March 10, 2022
Cell salvage and tranexamic acid are used in total hip arthroplasty to reduce allogeneic blood transfusions. This study aimed to determine the effect of tranexamic acid used before surgery on the volume of intraoperative and postoperative allogeneic blood transfusions, hospital costs, and postoperative complications in geriatric patients undergoing total hip arthroplasty by comparing it with that of the cell salvage and control treatment.
Materials and Methods:
The data of 1408 patients in who underwent primary total hip arthroplasty at a single center between January 2012 and October 2021 were retrospectively analyzed. Patients were classified into three groups according to the treatment used cell salvage (n=227), tranexamic acid (n=485), and control treatment (n=533). Blood loss, volume of allogeneic blood transfused, hospitalization, cost parameters and thromboembolic complication rates were evaluated.
Patients in the TXA group received the least volume of blood transfusions during the intraoperative and postoperative periods (p=0.001, p=0.004 respectively). The volume of autologous blood transfusion in the cell salvage group was similar to the volume allogeneic blood transfusions in the tranexamic acid group (p=0.92). The cost was significantly lower in the tranexamic acid group (p<0.001), whereas it was significantly higher in the cell salvage group compared to that in the other groups. Conclusion:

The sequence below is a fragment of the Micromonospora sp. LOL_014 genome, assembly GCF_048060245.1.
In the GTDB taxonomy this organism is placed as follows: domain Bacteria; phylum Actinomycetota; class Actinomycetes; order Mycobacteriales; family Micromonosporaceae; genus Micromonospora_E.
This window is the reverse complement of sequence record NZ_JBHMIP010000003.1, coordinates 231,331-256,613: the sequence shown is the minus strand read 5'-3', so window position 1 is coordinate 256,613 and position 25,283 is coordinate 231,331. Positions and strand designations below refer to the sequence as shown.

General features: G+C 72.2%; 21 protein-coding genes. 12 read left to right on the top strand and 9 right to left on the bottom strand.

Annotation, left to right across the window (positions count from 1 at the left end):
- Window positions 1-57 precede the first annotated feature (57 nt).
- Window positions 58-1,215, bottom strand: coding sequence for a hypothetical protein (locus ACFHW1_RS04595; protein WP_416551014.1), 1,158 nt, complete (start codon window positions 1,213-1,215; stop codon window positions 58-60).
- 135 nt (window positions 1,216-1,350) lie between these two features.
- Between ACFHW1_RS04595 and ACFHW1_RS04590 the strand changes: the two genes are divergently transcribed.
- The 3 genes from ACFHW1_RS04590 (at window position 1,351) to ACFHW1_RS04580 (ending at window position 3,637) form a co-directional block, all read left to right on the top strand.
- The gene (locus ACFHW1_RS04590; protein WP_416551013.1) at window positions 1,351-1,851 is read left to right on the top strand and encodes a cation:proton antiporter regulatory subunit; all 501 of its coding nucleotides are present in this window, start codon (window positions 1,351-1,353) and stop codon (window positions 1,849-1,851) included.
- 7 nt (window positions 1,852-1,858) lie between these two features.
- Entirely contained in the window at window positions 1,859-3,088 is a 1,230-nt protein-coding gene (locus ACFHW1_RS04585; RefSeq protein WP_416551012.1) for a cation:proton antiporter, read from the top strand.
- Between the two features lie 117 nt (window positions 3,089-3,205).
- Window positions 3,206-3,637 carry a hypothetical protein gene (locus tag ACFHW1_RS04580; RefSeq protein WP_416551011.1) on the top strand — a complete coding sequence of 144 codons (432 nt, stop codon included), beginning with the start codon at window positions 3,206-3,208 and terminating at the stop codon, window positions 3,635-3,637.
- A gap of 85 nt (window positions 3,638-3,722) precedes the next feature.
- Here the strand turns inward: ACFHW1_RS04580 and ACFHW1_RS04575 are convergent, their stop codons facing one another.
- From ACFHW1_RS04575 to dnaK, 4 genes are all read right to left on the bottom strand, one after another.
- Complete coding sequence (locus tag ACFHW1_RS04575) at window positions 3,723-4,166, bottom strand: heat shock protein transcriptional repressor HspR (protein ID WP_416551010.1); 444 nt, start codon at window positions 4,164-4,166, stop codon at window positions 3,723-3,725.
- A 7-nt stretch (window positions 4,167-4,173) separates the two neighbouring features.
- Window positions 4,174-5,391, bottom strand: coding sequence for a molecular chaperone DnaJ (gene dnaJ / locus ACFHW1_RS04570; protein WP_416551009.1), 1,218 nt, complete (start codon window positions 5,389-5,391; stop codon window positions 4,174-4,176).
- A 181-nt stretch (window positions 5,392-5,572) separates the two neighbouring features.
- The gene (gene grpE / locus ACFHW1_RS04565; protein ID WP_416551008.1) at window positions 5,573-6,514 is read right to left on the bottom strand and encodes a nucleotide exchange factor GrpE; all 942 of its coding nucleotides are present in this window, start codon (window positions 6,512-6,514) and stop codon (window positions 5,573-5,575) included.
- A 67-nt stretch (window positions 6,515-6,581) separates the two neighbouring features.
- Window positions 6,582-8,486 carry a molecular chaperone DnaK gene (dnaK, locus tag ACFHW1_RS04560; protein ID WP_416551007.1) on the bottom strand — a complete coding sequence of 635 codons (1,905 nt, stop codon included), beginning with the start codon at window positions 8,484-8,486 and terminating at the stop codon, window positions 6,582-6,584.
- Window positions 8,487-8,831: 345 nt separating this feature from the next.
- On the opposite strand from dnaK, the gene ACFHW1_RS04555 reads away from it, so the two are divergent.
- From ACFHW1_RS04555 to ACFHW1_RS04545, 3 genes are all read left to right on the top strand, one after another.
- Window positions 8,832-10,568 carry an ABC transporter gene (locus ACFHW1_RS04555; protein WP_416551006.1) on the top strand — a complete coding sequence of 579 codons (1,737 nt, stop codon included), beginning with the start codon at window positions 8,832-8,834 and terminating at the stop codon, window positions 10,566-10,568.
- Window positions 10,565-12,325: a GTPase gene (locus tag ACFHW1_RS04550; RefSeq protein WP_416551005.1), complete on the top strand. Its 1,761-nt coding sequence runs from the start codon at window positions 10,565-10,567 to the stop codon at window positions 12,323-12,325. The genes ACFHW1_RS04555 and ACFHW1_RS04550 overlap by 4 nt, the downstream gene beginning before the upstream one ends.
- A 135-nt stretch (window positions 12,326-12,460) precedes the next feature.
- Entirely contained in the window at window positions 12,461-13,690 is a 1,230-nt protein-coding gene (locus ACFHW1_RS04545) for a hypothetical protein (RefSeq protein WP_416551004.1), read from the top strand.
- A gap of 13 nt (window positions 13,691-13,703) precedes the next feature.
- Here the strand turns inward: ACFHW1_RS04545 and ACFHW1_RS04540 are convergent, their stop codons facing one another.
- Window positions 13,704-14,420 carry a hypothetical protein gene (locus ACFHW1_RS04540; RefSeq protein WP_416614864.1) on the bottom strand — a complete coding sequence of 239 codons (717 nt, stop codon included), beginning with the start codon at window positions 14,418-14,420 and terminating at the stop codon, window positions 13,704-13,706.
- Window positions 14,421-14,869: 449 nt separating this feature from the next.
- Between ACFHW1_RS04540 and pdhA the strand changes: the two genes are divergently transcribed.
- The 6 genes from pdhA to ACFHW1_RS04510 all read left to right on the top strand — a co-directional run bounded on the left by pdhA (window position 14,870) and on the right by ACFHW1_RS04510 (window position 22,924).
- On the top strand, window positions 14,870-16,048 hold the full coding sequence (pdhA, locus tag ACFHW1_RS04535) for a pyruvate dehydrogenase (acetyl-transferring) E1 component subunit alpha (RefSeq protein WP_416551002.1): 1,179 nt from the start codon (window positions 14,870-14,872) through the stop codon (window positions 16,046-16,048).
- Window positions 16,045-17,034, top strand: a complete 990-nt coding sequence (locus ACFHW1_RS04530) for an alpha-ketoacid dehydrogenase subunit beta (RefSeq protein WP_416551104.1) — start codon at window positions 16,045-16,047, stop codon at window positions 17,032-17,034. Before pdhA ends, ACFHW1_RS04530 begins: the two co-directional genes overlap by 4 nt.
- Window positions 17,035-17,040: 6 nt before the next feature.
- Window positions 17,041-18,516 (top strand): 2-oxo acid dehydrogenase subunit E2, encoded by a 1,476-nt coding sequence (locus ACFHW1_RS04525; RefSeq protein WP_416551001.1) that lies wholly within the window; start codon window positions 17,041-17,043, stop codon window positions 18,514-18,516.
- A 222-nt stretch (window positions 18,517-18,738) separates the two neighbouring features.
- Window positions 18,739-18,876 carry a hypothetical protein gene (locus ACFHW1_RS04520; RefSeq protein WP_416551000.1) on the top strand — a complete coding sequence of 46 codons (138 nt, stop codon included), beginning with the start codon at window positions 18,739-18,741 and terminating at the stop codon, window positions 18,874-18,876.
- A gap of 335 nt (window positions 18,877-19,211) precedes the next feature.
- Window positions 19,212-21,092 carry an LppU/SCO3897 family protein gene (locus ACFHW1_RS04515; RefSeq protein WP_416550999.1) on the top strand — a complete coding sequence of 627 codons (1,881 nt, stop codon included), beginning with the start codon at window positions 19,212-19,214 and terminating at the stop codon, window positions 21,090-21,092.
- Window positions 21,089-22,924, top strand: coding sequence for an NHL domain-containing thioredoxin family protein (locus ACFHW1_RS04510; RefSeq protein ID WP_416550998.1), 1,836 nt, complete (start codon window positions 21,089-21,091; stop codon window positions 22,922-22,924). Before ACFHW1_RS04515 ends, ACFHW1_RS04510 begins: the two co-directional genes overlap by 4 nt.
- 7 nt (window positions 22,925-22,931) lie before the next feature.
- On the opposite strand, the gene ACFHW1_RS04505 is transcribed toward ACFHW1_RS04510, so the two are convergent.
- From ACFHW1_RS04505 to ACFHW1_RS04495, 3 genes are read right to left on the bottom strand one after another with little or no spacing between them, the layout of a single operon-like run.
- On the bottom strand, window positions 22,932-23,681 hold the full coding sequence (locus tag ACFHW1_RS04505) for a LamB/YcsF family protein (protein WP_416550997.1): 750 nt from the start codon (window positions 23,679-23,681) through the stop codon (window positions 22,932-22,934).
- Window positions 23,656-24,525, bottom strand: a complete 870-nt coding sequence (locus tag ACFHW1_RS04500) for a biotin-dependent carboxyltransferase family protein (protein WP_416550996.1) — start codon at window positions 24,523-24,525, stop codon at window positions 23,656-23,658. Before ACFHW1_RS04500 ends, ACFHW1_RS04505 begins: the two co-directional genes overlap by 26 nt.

In total hip arthroplasty, a common procedure in the geriatric population, preoperative use of tranexamic acid is associated with less intraoperative and postoperative blood loss, less allogeneic blood transfusion, and lower hospital costs, without increasing the risk of thromboembolic events.
Keywords: Tranexamic acid, operative blood salvage, arthroplasty, hip, cost-benefit analysis.